Oh, that sweet “BLEWP!” you hear when you get an achievement in an Xbox game. It’s so satisfying… it almost feels like you’ve, well, achieved something. What if you could hear that same noise and get that same sense of satisfaction from doing more mundane, real life tasks like doing your laundry, or walking to the train station? What if you could also do those things while having teenagers yell out obscenities about your Mom and talk about how much better they are at doing their laundry than you?? OK, that wouldn’t be as cool.
Anyway, this past week, I’ve been thinking a lot about Jane McGonigal’s ideas regarding games and reality. She wrote a book called Reality is Broken about this subject. At first I was skeptical of her ideas on making our own world more like the video game world, but after reading her essays and listening to her speak I find myself nodding my head and agreeing wholeheartedly. Jane’s work lies firmly in the realm of “Alternate Reality Games” (ARGs), which I’d highly recommend playing if you’ve never been a part of or experienced one. I was sucked in one through the rabbit hole left in an official Halo 2 trailer, that briefly flashed a link to www.ilovebees.com. It was my familiarity with the Halo universe that kept me playing, which mostly meant that I checked the forums at unfiction constantly, at least in the initial phases of the game. As the game progressed, however, pay phones started ringing across the country… and the people playing the game had to answer them. I’d never been so excited to go out and find a pay phone!
What came through the phone were snippits of an amazing story that, unknown to the players at the beginning, was actually a mini-prequel to the events of Halo 2. It was fantastic, it was mysterious, and at some point when the final moments of the audio-drama unfolded due to the actions of thousands of players around the country, I think I may have shed a small tear. I was so moved by the experience that I decided to drive to an end-of-game event that took place in Chicago (I lived in Knoxville, TN at the time). Looking back on it, I’ve never had a life experience as unique as playing I Love Bees. I Love Bees certainly wasn’t without its flaws, various payphones didn’t ring and sometimes things got a little cheesy… but the coolest part about I Love Bees, for me, was that it opened up the possibility of bringing the world of video games into the real world, and it made me want to do things I would never have done outside of the context of the ARG.
So where’s the science? I’m happy to report that people are working on it! In fact, some of them quite well. MIT has a group devoted to bringing science to ARGs. Their recent game, called Vanished, was hugely successful, attracting 6,700 registered players who learned about artificial intelligence and actually went out into the world to collect real scientific data on temperatures. Vanished targeted children, however, there is no reason not to include adults in these types of games. In one such game that targeted adults and children alike, called “World Without Oil”, players were required to behave like they lived in a world that had completely run out of oil. Among other amazing things, the game actually resulted in players figuring out how to make their cars run on biofuel. This wasn’t just in the game world though, they actually made their real cars run on biofuel… all because of the game. Thats amazing. So that got me thinking, what else might be possible for players of an ARG?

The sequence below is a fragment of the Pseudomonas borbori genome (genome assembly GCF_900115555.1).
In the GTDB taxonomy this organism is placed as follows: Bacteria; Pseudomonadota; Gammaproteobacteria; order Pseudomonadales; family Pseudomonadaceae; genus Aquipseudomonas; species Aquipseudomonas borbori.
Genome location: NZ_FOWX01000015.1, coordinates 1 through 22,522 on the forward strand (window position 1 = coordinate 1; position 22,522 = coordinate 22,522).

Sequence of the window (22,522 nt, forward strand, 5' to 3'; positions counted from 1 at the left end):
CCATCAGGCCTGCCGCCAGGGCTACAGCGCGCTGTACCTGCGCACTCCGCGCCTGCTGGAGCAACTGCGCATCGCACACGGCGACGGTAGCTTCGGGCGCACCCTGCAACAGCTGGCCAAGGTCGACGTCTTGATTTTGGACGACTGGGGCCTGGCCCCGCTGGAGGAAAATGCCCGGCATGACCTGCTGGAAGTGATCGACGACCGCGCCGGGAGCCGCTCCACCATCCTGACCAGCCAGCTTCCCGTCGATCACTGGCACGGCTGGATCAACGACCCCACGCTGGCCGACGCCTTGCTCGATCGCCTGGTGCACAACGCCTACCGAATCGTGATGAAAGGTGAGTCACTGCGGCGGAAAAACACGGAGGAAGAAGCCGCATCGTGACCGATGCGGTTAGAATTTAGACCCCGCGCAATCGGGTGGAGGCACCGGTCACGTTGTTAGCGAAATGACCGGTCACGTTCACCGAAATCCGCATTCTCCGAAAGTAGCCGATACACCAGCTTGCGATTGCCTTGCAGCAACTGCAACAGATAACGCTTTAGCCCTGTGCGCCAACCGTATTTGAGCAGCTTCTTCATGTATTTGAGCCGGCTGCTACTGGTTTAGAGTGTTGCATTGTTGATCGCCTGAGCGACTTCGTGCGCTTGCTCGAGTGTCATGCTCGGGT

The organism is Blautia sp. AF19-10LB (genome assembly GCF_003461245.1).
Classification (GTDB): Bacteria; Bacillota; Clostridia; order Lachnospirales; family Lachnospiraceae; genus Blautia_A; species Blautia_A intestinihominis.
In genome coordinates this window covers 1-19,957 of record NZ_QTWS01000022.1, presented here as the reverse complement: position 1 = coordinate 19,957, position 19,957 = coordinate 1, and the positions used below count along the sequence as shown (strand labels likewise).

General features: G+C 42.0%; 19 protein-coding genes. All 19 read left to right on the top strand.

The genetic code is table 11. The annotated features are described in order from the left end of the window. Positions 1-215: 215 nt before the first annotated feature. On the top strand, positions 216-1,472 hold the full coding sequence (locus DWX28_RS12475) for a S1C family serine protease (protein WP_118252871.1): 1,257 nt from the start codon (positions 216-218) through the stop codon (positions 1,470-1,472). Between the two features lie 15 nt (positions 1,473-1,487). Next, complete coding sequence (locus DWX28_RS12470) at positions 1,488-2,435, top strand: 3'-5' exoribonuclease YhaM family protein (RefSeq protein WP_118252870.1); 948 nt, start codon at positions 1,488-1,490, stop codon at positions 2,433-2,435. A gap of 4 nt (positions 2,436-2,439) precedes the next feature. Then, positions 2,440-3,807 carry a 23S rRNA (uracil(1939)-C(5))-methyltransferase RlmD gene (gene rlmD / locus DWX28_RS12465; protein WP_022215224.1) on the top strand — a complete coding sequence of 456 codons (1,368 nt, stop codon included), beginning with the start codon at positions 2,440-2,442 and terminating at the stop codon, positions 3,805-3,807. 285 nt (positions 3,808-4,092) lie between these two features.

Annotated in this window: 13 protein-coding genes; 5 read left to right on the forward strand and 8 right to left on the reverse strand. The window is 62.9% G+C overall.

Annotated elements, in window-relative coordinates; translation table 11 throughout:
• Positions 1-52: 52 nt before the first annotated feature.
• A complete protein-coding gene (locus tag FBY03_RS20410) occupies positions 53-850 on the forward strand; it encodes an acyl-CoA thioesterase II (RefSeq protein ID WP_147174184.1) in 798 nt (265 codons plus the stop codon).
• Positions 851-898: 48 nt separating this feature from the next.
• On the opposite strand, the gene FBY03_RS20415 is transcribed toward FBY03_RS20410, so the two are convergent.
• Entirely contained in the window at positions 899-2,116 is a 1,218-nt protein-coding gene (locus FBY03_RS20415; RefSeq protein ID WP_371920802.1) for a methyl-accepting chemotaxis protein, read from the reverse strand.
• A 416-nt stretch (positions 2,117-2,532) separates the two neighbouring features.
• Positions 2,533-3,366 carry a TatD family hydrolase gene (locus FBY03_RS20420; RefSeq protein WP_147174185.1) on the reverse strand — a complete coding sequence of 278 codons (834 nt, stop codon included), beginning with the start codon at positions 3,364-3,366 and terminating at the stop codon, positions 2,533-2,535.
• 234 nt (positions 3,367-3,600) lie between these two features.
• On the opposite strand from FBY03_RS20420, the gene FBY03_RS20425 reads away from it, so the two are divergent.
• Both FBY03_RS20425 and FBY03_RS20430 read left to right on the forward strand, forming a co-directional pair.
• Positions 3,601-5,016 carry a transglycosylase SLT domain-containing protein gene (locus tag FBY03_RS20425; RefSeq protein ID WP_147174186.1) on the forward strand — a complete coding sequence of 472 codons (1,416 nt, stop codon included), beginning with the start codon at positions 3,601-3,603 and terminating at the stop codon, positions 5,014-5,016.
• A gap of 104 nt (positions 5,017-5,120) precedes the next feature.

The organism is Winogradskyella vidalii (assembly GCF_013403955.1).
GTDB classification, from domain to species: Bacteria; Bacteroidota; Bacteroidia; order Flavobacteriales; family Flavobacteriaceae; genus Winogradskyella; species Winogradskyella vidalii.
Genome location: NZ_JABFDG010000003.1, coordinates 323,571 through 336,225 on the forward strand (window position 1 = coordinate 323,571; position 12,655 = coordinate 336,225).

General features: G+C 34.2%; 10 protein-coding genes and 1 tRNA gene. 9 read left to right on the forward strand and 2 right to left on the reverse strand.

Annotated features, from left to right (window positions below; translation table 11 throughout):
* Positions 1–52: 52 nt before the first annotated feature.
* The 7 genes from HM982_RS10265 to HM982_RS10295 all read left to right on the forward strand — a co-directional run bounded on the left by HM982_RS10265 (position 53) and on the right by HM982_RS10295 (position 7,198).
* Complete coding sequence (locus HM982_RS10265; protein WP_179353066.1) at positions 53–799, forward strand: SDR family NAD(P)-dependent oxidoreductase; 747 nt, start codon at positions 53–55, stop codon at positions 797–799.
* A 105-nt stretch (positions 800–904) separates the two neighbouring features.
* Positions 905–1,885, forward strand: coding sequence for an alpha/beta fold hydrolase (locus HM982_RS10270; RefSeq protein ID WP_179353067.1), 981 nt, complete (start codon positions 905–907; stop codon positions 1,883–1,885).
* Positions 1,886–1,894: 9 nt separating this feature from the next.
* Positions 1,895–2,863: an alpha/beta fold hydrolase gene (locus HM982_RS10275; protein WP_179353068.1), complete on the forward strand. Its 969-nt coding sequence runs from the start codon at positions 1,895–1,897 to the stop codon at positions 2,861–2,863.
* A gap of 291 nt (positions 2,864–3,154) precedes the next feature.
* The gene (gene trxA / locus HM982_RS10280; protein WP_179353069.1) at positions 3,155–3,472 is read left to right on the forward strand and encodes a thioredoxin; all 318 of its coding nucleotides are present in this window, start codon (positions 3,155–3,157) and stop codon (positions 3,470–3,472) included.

Start with an ARG where people create things to progress the game. They can learn all sorts of things in this process, just as I’m sure the players who modified their cars to run on biofuel did. What if, at first, the game required players to build small circuits to unlock something on the web or to further the game’s story? Then the game could require other players to write computer programs. Then the game would require that the programs would have to talk to each other, and once successful, more of the game’s content opened up…. What if, closer to the end of the game, the game asked people to build a weather balloon or a model rocket? What if it asked them to take pictures from their balloon or rocket? Then, using all the systems the players have built, the end of the game asked the players to launch multiple balloons from different parts of the country. The balloons will need to communicate with one another while they were at high altitude, using the electronics communication equipment and computer programs players built earlier in the game… What do you have at that point? You have a home-brewed Earth-orbiting telecommunications system. You have people that know a lot more about how to launch things into near low-Earth orbit, as well as about engineering and science. You might, I dare say, have paved the way to the future of private space exploration.
Is this too much? I don’t think so… the power of online communities is immense. And small non-profit groups are already sending weather balloons to very high altitudes and acquiring video. Check this out…
The video above was made by the Brooklyn Space Program, a small group in NY. I say we make an ARG that harnesses the power of groups like these, and combines their talents with the talents of groups throughout the world in computer programming, electronics and science. Under the auspices of a game, people will be inspired to do truly revolutionary things. ARGs could potentially change the world. And if you include real science and real scientific projects in games like ARGs, you have the power to educate as well as inspire.
PS: Probably no updates for the rest of March. I’m going to Moscow, just in time for the “re-election” of Putin. I’ve heard that the Russian people are not exactly thrilled with this, so wish me luck. And please, anyone reading this who is interested in collaboration on an ARG I’d love to hear from you.